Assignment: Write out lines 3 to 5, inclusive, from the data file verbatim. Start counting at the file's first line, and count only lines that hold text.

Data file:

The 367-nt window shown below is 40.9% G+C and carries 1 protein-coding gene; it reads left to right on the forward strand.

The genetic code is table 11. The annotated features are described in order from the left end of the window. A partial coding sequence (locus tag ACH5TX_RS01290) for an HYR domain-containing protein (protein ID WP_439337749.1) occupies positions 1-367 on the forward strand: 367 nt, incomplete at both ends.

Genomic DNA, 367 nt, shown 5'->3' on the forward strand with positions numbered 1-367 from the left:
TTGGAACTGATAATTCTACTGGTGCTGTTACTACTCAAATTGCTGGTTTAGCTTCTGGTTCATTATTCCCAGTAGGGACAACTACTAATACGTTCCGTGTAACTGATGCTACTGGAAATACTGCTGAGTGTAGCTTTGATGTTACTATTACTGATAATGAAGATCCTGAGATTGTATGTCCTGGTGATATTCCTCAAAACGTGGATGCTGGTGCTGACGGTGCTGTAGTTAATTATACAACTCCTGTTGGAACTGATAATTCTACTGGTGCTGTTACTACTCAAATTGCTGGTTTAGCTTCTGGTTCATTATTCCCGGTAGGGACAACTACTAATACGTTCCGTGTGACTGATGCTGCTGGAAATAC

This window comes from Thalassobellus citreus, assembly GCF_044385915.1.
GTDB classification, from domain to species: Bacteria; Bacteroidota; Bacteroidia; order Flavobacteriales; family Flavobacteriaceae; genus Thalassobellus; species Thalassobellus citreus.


Genomic DNA, 367 nt, shown 5'->3' on the forward strand with positions numbered 1-367 from the left:
TTGGAACTGATAATTCTACTGGTGCTGTTACTACTCAAATTGCTGGTTTAGCTTCTGGTTCATTATTCCCAGTAGGGACAACTACTAATACGTTCCGTGTAACTGATGCTACTGGAAATACTGCTGAGTGTAGCTTTGATGTTACTATTACTGATAATGAAGATCCTGAGATTGTATGTCCTGGTGATATTCCTCAAAACGTGGATGCTGGTGCTGACGGTGCTGTAGTTAATTATACAACTCCTGTTGGAACTGATAATTCTACTGGTGCTGTTACTACTCAAATTGCTGGTTTAGCTTCTGGTTCATTATTCCCGGTAGGGACAACTACTAATACGTTCCGTGTGACTGATGCTGCTGGAAATAC

This window comes from Thalassobellus citreus, assembly GCF_044385915.1.